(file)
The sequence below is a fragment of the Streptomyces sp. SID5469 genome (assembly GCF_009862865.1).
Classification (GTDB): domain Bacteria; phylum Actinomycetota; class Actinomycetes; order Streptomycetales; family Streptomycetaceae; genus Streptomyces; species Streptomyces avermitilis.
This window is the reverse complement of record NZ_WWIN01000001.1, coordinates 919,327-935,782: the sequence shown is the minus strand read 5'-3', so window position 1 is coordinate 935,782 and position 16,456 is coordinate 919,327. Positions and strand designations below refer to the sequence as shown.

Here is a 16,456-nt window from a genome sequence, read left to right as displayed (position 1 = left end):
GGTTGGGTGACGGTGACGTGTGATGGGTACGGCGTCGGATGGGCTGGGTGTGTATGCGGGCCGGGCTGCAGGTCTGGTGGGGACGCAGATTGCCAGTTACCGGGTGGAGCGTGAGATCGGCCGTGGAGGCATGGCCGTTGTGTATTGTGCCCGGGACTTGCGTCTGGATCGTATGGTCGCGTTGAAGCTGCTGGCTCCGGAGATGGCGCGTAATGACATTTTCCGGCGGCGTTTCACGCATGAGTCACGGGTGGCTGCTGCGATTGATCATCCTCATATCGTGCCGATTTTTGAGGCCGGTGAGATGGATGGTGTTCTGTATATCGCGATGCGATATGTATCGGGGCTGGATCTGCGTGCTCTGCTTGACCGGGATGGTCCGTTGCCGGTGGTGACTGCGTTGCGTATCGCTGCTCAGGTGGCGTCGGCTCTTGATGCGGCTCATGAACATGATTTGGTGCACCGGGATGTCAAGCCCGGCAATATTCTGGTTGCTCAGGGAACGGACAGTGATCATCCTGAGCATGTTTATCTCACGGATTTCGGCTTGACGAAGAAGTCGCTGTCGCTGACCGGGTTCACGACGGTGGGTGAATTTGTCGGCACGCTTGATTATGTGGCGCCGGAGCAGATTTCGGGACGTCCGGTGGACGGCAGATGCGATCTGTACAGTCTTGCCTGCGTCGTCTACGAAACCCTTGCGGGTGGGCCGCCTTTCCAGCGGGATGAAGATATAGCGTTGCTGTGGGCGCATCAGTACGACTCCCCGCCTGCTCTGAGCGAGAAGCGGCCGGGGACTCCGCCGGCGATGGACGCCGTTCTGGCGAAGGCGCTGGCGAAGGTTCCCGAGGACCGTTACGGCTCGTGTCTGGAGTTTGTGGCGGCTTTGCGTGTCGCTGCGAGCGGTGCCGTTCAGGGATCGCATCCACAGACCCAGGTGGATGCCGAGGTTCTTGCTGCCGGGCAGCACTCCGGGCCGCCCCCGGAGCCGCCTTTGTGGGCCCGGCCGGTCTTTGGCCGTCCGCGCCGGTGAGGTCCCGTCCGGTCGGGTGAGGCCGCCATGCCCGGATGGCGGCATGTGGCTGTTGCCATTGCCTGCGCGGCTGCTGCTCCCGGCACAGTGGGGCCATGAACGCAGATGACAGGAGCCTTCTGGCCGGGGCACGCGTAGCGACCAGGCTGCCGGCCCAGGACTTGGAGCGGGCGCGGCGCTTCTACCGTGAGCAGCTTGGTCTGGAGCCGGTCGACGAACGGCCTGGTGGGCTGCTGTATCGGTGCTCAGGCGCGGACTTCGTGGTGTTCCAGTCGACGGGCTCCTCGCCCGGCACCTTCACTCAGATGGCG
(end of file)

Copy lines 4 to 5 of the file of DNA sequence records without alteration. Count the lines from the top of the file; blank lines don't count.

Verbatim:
Here is a 16,456-nt window from a genome sequence, read left to right as displayed (position 1 = left end):
GGTTGGGTGACGGTGACGTGTGATGGGTACGGCGTCGGATGGGCTGGGTGTGTATGCGGGCCGGGCTGCAGGTCTGGTGGGGACGCAGATTGCCAGTTACCGGGTGGAGCGTGAGATCGGCCGTGGAGGCATGGCCGTTGTGTATTGTGCCCGGGACTTGCGTCTGGATCGTATGGTCGCGTTGAAGCTGCTGGCTCCGGAGATGGCGCGTAATGACATTTTCCGGCGGCGTTTCACGCATGAGTCACGGGTGGCTGCTGCGATTGATCATCCTCATATCGTGCCGATTTTTGAGGCCGGTGAGATGGATGGTGTTCTGTATATCGCGATGCGATATGTATCGGGGCTGGATCTGCGTGCTCTGCTTGACCGGGATGGTCCGTTGCCGGTGGTGACTGCGTTGCGTATCGCTGCTCAGGTGGCGTCGGCTCTTGATGCGGCTCATGAACATGATTTGGTGCACCGGGATGTCAAGCCCGGCAATATTCTGGTTGCTCAGGGAACGGACAGTGATCATCCTGAGCATGTTTATCTCACGGATTTCGGCTTGACGAAGAAGTCGCTGTCGCTGACCGGGTTCACGACGGTGGGTGAATTTGTCGGCACGCTTGATTATGTGGCGCCGGAGCAGATTTCGGGACGTCCGGTGGACGGCAGATGCGATCTGTACAGTCTTGCCTGCGTCGTCTACGAAACCCTTGCGGGTGGGCCGCCTTTCCAGCGGGATGAAGATATAGCGTTGCTGTGGGCGCATCAGTACGACTCCCCGCCTGCTCTGAGCGAGAAGCGGCCGGGGACTCCGCCGGCGATGGACGCCGTTCTGGCGAAGGCGCTGGCGAAGGTTCCCGAGGACCGTTACGGCTCGTGTCTGGAGTTTGTGGCGGCTTTGCGTGTCGCTGCGAGCGGTGCCGTTCAGGGATCGCATCCACAGACCCAGGTGGATGCCGAGGTTCTTGCTGCCGGGCAGCACTCCGGGCCGCCCCCGGAGCCGCCTTTGTGGGCCCGGCCGGTCTTTGGCCGTCCGCGCCGGTGAGGTCCCGTCCGGTCGGGTGAGGCCGCCATGCCCGGATGGCGGCATGTGGCTGTTGCCATTGCCTGCGCGGCTGCTGCTCCCGGCACAGTGGGGCCATGAACGCAGATGACAGGAGCCTTCTGGCCGGGGCACGCGTAGCGACCAGGCTGCCGGCCCAGGACTTGGAGCGGGCGCGGCGCTTCTACCGTGAGCAGCTTGGTCTGGAGCCGGTCGACGAACGGCCTGGTGGGCTGCTGTATCGGTGCTCAGGCGCGGACTTCGTGGTGTTCCAGTCGACGGGCTCCTCGCCCGGCACCTTCACTCAGATGGCG